It will be noted that a value of S0 s 20 Wrm3 corresponds roughly to a heap which contains 2% sulphide sulphur, and leaches to 80% oxidation over a period of 1 year. It should also be noted that even the lowest aeration rate of Ga s 1.67 kgrm2 h or approximately 0.14 N m3 dry airrt h. taken in Fig. 1 is somewhat higher than standard industrial practice, and would result in only about 20% oxygen utilization in the present scenario, assuming that all of the sulphide sulphur is oxidized completely to sulphate.. Comparing the left and right plots shows that increasing the solution irrigation rate is generally detrimental to heat conservation. This is simply because more solution carries more heat away from the heap. In fact, if one compares the top left and bottom right plots, one sees that even when the rate of heat generation is twice as high, the heap will be no warmer if the solution irrigation rate is also twice as high at the same GarG l ratio. On the other hand, increasing the aeration rate relative to the solution irrigation rate. has a dramatic and beneficial effect on heat conservation, although, as shown in the bottom left plot, the ultimate average temperature goes through a maximum with increasing aeration rate note that the curve with open squares GarG l s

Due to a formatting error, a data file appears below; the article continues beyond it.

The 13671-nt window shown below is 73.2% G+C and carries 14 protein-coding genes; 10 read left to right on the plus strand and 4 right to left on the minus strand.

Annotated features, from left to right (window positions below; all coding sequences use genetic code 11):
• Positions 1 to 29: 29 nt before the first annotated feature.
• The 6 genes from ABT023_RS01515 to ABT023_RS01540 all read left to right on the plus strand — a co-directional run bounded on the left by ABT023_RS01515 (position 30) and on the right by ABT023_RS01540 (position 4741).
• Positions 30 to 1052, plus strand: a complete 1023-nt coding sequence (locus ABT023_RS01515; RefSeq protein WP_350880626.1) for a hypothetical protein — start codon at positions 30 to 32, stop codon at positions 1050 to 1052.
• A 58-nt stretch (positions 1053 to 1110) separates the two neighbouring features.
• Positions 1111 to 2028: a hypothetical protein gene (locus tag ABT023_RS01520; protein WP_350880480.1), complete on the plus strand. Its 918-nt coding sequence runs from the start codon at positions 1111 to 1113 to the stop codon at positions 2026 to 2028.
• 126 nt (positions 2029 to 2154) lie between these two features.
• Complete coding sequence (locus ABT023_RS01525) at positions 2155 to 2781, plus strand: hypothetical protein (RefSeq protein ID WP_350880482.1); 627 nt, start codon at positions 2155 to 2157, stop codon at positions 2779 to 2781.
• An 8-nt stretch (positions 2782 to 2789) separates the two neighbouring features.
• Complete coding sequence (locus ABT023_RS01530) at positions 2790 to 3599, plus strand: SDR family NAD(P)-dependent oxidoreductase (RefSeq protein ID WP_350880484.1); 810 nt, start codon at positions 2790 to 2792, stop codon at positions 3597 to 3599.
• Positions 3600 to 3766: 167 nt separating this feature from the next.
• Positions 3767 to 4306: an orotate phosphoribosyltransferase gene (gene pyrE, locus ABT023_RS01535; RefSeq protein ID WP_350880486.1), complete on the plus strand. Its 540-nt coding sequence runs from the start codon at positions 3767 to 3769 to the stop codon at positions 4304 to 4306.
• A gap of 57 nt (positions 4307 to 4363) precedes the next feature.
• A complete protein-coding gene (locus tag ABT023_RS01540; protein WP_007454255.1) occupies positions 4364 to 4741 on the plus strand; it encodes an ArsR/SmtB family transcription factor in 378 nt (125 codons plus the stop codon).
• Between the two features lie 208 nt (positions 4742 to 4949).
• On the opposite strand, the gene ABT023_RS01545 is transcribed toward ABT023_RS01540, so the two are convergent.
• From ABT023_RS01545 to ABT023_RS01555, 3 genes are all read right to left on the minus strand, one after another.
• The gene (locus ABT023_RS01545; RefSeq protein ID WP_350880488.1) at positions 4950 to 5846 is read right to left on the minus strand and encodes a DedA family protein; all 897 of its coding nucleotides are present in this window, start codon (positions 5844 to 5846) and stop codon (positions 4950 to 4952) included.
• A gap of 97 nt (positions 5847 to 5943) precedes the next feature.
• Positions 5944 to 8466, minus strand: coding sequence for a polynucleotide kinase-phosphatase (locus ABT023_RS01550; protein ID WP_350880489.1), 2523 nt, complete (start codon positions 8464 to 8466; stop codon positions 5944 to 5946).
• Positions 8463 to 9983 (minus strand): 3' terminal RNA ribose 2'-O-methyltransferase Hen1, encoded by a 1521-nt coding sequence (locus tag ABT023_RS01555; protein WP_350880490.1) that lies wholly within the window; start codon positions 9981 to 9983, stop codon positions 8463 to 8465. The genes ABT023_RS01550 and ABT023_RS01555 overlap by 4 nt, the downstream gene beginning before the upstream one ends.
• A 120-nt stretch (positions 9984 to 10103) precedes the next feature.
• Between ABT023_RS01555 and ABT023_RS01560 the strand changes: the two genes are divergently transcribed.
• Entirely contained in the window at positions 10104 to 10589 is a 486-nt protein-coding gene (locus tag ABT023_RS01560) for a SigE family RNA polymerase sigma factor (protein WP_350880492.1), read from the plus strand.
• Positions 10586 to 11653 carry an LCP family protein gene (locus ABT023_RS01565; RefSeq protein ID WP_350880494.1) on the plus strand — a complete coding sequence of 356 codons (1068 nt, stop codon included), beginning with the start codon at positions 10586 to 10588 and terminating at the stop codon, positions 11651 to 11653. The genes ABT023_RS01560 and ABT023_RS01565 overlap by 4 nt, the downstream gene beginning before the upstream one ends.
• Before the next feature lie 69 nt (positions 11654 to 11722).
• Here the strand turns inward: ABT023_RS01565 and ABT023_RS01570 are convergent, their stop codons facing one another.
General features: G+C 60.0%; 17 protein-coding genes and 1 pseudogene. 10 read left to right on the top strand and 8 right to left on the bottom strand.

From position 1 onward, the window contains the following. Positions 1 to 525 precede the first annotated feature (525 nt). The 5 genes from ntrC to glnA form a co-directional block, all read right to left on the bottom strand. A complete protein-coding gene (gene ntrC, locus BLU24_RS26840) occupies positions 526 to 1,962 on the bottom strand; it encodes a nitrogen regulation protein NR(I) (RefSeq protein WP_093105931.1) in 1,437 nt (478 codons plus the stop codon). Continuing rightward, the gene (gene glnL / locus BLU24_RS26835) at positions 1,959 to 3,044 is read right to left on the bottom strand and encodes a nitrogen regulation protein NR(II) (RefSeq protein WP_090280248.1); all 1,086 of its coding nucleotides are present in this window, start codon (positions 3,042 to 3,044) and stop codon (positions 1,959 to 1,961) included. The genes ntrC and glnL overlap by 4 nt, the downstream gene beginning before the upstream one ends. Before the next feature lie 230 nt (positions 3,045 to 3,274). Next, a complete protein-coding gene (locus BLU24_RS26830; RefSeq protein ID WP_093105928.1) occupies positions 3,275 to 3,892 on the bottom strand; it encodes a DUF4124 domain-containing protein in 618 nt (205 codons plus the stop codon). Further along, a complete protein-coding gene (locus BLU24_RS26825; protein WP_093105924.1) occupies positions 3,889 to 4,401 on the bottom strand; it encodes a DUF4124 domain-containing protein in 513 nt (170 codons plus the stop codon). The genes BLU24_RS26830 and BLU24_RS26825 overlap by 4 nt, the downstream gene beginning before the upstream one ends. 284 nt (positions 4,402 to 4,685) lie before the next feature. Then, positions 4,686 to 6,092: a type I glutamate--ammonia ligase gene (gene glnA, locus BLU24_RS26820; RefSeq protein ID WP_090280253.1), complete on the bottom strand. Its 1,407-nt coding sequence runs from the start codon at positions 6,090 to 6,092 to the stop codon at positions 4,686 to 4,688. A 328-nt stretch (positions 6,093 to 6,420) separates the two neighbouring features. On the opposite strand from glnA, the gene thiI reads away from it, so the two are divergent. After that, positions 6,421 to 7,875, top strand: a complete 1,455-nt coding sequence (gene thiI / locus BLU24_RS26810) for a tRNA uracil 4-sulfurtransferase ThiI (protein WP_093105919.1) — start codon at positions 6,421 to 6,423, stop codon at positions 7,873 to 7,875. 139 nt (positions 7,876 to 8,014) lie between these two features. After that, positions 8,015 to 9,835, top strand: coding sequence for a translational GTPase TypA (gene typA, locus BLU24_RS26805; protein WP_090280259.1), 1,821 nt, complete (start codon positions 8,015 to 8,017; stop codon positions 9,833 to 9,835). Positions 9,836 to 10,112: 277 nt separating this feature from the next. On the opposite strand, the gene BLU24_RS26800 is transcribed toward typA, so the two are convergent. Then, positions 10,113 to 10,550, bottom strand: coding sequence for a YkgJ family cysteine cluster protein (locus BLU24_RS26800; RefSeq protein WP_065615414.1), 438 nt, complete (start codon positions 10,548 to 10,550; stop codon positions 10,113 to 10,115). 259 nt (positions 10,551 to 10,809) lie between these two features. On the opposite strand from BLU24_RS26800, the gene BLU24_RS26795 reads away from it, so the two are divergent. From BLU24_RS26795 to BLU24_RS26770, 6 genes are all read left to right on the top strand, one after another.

D.G. Dixonr Hydrometallurgy 58 (2000) 2741

33

Fig. 1. The effects of solution irrigation rate, aeration rate, and heat generation rate on the integrated average heap temperature vs. time.

2r3. is higher than the curve with open triangles GarG l s 1... The effect of increasing the aeration rate is illustrated by comparing the time histories of the internal heap temperature profile at two different aeration rates, as shown in Fig. 2. At the lower rate of GarG l s 1r6 or 0.83 kgrm2 h, which corresponds to roughly 0.07 N m3 dry airrt h., the heap is warmer towards the bottom as the initially cold solution carries the heat of reaction downward. The reason why the heap stays so cold near the top is because the cold temperatures of the night are carried downward by the solution, abetted by large evaporative heat losses at the surface during daylight hours, to create a kind of Astanding waveB which